I miss you all so much. I’d give almost anything to spend one more night roaming the MNU campus with Matthew and Eli, hoping over to the 7/11 for a snack and laughing over Eli’s “true love”—gasoline, or to have one more meal with the Platypi, or to simply hang out in the Lounge of Tipping, vacillating between my swords and the red leather couch.
I’ll never forget when Matt, Eli, and I were relaxing on the grass Friday night after our 7/11 run, chatting about this and that, and we found out that a mutual friend and OYANer had been saved. I freaked out and started bouncing and squealing. I had been praying for years for this friend, and during the last sessions where the focus was on finding God’s vision for you and your writing, I had been wondering what my friend was thinking, wondering if God was going to use those sessions to do something amazing. The impending sadness on this, the last night, was pushed back by an overwhelming flood of joy. Some friends and I waited for him at the gazebo, a happy ambush. I tackle-hugged him. There was a moment of, “Oh gosh, did I really just do that?” when I realized I had almost knocked him over. That’s not normally me. The normal me is much more reserved. But like I told him, I couldn’t help it. I was so, so excited, and I still am.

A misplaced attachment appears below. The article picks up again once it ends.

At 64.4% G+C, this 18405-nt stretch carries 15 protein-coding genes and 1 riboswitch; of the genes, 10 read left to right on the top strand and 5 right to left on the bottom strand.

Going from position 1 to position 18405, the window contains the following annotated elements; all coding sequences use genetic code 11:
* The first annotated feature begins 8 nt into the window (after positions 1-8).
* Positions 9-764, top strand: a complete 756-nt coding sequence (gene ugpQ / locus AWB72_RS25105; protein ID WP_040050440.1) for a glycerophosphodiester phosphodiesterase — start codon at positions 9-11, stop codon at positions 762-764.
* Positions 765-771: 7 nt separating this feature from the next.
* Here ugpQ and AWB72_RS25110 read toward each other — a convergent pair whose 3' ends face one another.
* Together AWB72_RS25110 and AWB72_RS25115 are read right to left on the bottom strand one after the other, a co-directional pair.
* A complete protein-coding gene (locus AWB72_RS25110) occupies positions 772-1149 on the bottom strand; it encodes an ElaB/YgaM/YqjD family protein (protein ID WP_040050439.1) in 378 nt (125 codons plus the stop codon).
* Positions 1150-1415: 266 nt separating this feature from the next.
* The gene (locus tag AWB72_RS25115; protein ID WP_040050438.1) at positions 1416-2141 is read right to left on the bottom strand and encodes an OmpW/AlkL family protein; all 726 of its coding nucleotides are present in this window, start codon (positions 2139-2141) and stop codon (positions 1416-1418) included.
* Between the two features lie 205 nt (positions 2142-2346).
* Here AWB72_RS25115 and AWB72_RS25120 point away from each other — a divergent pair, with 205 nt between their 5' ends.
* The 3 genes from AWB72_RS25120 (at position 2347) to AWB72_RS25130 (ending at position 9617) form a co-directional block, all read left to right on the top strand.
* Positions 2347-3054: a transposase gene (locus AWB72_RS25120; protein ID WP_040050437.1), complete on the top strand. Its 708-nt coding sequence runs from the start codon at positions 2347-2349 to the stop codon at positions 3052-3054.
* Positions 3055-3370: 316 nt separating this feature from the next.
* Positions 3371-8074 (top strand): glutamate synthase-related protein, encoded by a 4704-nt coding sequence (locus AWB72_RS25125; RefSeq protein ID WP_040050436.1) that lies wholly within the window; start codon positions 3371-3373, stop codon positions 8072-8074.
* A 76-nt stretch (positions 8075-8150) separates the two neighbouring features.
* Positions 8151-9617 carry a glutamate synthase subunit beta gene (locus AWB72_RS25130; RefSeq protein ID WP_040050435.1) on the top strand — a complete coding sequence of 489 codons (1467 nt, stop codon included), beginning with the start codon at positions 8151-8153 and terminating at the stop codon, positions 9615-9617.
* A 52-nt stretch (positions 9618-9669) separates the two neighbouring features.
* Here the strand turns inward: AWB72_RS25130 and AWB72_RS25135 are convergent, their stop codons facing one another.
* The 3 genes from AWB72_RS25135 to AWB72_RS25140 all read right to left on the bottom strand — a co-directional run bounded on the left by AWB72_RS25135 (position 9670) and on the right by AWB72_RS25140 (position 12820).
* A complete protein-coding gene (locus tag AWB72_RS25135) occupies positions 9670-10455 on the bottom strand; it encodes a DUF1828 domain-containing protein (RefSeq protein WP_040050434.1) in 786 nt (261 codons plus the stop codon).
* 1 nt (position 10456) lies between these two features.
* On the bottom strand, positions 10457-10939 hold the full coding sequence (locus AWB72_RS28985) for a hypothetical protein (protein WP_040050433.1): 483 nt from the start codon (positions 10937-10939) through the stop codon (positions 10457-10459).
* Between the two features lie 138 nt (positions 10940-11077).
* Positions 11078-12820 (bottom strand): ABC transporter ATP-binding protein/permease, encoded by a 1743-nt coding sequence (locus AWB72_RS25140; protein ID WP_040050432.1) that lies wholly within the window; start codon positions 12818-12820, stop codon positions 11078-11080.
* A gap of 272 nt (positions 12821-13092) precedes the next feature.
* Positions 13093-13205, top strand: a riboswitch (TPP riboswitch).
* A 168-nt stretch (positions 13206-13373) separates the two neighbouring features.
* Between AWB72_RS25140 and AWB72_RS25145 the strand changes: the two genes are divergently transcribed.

Goodbyes were hard. After spending almost a week with most of my closest friends, I really didn’t want to leave. I didn’t want them to leave. Many of us cried. I almost did. I know the tears will come eventually. Probably tonight as I write this. But you know what? That’s okay. Because the good things will sometimes make you cry.





OYAN is truly a family. We are united, not just by our love of writing, but by our love for God. The sense of community and of love is simply amazing. We can and will change the world, and we can and will do that because we are united in our Savior and in our purpose.